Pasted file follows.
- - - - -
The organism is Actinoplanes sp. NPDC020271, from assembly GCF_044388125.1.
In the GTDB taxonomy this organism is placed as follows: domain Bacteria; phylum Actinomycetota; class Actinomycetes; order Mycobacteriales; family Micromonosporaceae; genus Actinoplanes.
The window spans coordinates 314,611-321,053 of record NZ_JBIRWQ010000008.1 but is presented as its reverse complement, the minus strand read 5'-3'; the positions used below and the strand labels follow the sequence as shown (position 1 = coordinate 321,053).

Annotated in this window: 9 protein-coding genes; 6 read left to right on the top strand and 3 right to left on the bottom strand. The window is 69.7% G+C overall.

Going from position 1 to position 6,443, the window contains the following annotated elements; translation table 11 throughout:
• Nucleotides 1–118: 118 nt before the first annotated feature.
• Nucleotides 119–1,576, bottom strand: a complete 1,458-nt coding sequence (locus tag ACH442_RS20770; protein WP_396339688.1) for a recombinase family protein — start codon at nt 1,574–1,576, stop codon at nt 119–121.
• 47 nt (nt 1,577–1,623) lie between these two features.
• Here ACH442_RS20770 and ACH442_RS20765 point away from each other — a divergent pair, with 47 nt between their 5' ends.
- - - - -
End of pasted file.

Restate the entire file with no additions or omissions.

The organism is Actinoplanes sp. NPDC020271, from assembly GCF_044388125.1.
In the GTDB taxonomy this organism is placed as follows: domain Bacteria; phylum Actinomycetota; class Actinomycetes; order Mycobacteriales; family Micromonosporaceae; genus Actinoplanes.
The window spans coordinates 314,611-321,053 of record NZ_JBIRWQ010000008.1 but is presented as its reverse complement, the minus strand read 5'-3'; the positions used below and the strand labels follow the sequence as shown (position 1 = coordinate 321,053).

Annotated in this window: 9 protein-coding genes; 6 read left to right on the top strand and 3 right to left on the bottom strand. The window is 69.7% G+C overall.

Going from position 1 to position 6,443, the window contains the following annotated elements; translation table 11 throughout:
• Nucleotides 1–118: 118 nt before the first annotated feature.
• Nucleotides 119–1,576, bottom strand: a complete 1,458-nt coding sequence (locus tag ACH442_RS20770; protein WP_396339688.1) for a recombinase family protein — start codon at nt 1,574–1,576, stop codon at nt 119–121.
• 47 nt (nt 1,577–1,623) lie between these two features.
• Here ACH442_RS20770 and ACH442_RS20765 point away from each other — a divergent pair, with 47 nt between their 5' ends.